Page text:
What's in this guide?
- How much does an SR-22 cost in Minnesota?
- Cheap SR-22 car insurance in Minnesota
- How do I file for an insurance certification form in Minnesota?
- Compare Minnesota SR-22 car insurance
- How long will I need an SR-22 in Minnesota?
- Do I need to file an SR-22 in Minnesota?
- What if I don’t have a car?
- What if I’m from another state?
- What happens when I don't need insurance certification anymore?
- Bottom line
How much does an SR-22 cost in Minnesota?
The fee your provider charges for filing the certification is usually $20 to $50. But the filing fee isn’t the most expensive part of an insurance certification form — higher premiums as a result of being categorized as a high-risk driver will likely hit your wallet hard.
The impact of an insurance certification form on your car insurance rates
Insurance certification forms are often required after a driving conviction, such as driving without insurance or DUI. After such a conviction, you’re considered a “high-risk” driver by Minnesota and most providers — which typically results in higher insurance rates. Still, you’ll find providers out there that specialize in high-risk drivers.Talk to your provider about how much you can expect your rates to increase.
How do I file for an insurance certification form in Minnesota?
- Notify your insurer. If you already have insurance, let your provider know that you need to file an insurance certification. Most are equipped to file this form.
- Find an insurer. Not all providers will insure someone who is required to file an insurance certification. To find a provider who will, compare insurance companies.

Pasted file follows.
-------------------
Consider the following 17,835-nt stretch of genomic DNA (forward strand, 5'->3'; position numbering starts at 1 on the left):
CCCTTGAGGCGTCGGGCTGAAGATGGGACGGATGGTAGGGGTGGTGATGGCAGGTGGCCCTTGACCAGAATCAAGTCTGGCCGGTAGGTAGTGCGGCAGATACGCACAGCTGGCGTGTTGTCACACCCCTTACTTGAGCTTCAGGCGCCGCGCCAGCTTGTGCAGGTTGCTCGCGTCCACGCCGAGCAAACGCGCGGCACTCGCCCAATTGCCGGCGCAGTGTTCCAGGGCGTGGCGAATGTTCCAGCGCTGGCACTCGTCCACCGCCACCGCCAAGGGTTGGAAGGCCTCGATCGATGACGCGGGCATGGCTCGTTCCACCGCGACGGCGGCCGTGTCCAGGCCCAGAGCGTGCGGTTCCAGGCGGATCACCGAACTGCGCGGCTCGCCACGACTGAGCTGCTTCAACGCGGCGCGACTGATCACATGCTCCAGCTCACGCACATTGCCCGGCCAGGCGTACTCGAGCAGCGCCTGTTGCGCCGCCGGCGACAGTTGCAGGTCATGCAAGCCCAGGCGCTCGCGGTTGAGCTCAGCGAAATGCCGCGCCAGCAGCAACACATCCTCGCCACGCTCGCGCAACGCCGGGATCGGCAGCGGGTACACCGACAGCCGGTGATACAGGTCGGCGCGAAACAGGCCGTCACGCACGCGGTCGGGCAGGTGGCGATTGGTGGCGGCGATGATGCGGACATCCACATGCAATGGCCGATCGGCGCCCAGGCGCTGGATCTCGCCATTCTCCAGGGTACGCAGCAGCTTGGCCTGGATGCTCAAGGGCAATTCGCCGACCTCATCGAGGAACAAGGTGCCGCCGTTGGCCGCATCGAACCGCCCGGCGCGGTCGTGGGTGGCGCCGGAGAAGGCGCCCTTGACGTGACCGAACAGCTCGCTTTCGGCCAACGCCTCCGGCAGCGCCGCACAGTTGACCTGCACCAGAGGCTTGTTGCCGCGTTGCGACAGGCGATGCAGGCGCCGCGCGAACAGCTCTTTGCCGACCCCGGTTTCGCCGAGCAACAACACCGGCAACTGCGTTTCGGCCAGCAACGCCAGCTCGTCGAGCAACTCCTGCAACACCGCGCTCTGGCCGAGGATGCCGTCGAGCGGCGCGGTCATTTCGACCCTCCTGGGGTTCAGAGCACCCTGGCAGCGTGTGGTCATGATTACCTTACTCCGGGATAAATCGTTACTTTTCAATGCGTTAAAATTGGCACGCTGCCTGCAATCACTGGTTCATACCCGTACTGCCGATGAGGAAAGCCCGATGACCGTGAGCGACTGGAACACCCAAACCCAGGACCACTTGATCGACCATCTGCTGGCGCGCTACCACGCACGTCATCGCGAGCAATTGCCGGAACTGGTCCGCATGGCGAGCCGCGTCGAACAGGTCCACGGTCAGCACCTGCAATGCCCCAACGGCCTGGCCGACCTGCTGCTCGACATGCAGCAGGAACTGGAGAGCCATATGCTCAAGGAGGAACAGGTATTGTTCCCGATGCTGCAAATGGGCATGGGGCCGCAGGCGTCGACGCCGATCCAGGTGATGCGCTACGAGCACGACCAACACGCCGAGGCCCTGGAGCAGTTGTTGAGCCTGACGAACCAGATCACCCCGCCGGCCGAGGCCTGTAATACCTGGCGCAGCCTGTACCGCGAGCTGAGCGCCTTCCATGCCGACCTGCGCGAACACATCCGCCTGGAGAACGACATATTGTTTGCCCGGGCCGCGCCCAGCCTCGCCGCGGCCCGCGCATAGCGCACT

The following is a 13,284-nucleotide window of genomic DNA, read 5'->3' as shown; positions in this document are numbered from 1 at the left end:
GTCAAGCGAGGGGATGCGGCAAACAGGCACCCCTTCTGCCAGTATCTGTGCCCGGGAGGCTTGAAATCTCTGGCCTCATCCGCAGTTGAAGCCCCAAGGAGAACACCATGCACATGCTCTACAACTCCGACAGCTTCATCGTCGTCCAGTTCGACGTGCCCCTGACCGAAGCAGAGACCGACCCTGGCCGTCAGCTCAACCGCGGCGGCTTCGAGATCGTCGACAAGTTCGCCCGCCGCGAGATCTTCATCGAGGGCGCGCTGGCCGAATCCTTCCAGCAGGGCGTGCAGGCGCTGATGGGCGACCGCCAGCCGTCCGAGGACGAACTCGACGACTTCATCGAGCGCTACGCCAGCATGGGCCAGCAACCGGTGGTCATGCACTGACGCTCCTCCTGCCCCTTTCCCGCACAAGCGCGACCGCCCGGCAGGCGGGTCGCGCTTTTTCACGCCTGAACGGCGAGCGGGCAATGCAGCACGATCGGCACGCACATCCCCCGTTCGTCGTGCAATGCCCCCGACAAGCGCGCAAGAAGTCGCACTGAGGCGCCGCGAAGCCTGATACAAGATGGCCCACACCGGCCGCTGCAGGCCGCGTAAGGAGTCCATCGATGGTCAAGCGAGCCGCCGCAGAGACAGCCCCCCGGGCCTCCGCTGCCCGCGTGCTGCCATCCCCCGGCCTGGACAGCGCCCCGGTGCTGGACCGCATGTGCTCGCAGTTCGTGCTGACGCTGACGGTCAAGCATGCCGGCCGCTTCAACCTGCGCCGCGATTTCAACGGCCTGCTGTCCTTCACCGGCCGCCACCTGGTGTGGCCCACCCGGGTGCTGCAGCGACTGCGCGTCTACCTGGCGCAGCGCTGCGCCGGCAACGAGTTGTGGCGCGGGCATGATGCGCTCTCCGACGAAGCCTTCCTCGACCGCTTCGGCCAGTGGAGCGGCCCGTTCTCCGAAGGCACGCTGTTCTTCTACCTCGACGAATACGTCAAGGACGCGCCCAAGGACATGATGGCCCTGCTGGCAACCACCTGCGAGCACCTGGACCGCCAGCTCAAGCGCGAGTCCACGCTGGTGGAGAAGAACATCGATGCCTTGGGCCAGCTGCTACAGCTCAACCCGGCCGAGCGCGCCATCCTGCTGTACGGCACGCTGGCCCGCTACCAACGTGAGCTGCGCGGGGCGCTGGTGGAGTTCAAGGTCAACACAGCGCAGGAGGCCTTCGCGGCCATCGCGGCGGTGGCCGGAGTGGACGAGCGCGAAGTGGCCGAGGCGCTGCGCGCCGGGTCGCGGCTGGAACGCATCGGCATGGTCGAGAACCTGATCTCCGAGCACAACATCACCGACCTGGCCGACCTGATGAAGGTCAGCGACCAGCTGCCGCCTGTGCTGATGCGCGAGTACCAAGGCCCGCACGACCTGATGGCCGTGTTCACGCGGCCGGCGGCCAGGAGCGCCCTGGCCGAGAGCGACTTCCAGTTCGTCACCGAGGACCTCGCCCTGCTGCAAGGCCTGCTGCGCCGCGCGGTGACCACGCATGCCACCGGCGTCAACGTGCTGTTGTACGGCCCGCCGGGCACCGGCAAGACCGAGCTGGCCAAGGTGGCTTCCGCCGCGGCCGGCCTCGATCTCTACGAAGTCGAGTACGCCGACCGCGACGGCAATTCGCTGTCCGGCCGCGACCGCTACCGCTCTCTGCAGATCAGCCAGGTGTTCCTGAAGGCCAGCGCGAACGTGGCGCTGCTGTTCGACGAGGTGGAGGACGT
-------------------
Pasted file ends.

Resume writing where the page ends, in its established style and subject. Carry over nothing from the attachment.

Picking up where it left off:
- Pay the fee. Your insurer will charge you a minimal processing fee for filing the insurance certification.
- Verify minimum liability coverage. Minnesota’s liability insurance coverage minimums are:
- $30,000 bodily injury or death of one person.
- $60,000 bodily injury or death per accident.
- $10,000 property damage.
You’ll see it written as 30/60/10 on insurance documents.
- Submit your insurance certification. In Minnesota, typically your insurance provider will electronically file the certification on your behalf.
Compare Minnesota SR-22 car insurance
Find the best rates from insurance providers near you or learn more about state minimums and other requirements in the comprehensive guide to Minnesota car insurance.
How long will I need an SR-22 in Minnesota?
In Minnesota, you are typically required to maintain a certificate for three years. But the actual amount of time is determined by the severity of the crime.
Make sure you understand your role in maintaining your insurance and your insurance certification. A lapse or nonrenewal could set you back a lot of money and time.
What happens if I let my insurance certification lapse?
A lapse in your insurance certification could result in your license being suspended again. Suspension, even if it’s not the first one, will require that you renew your insurance and submit the certification again and that you pay any reinstatement fees.
Do I need to file an SR-22 in Minnesota?
Minnesota requires an insurance certification form if:
- You’re caught driving without insurance.
- You’re convicted of a DUI or reckless driving.
Your state DMV will let you know if you need to file this certification form.
What if I don’t have a car?
You‘ll still be required to file an insurance certification form, even if you don’t own a car, if you want to get your license reinstated. Talk to your insurance provider about a non-owner or operator insurance policy.
What if I’m from another state?
If you have an SR-22 from another state, you’re required to maintain it while driving in Minnesota.
What happens when I don’t need insurance certification anymore?
It’s important to confirm that your certification is no longer required before you drop or change your current policy. You can contact Driver and Vehicle Services to do so, and from there you’ll be able to work out any shifts in your coverage with your insurance agent.
Regardless of why your license was revoked it’s important to maintain your insurance coverage to prevent it from happening again. Avoid any gaps in your coverage by keeping on top of your payments and renewing before the expiration date.
Compare providers to get the best policy for your money. Your premiums may be higher, but that’s just one more reason to take your time when shopping around for a plan.
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